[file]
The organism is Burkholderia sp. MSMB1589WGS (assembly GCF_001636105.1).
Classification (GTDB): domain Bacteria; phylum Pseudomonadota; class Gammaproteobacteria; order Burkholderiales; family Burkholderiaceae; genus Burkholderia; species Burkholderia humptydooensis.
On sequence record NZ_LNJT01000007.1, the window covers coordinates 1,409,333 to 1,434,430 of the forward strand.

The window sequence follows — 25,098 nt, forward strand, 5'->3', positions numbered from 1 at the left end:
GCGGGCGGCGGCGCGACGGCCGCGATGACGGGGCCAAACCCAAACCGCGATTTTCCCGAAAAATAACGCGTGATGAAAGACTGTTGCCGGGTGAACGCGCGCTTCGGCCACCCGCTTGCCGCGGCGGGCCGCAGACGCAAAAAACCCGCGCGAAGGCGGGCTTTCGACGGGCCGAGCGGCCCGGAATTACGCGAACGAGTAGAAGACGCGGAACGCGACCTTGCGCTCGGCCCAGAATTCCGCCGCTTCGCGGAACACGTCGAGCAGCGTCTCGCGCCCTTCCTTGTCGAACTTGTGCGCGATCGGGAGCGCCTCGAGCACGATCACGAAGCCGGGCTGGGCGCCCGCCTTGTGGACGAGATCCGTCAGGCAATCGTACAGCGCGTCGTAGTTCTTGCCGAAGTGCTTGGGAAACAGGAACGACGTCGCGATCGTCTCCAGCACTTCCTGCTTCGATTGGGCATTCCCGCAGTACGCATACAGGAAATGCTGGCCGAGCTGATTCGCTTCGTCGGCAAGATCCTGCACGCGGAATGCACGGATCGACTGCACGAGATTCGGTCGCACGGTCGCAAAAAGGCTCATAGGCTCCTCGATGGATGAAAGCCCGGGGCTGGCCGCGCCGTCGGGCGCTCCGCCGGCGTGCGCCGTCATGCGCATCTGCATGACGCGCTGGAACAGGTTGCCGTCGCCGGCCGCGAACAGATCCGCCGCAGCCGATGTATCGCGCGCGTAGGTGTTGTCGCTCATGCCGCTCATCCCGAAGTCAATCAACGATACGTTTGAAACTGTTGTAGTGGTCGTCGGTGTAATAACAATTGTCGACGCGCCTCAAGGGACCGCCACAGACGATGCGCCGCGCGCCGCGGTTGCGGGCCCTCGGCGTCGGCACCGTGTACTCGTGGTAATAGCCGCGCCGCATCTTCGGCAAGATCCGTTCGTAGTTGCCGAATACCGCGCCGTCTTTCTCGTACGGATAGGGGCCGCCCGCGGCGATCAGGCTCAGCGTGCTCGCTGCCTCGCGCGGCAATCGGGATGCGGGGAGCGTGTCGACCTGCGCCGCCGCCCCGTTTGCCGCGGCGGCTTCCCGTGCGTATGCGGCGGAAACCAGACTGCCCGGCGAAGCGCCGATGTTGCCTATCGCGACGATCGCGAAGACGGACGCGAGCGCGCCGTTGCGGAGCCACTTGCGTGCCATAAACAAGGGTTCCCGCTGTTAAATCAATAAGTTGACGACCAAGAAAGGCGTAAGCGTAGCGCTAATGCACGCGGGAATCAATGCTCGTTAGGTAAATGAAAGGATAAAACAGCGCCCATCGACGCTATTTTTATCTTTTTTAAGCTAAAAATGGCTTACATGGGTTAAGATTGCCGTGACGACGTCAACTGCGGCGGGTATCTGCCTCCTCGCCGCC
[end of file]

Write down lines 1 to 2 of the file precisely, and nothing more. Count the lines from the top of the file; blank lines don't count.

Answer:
The organism is Burkholderia sp. MSMB1589WGS (assembly GCF_001636105.1).
Classification (GTDB): domain Bacteria; phylum Pseudomonadota; class Gammaproteobacteria; order Burkholderiales; family Burkholderiaceae; genus Burkholderia; species Burkholderia humptydooensis.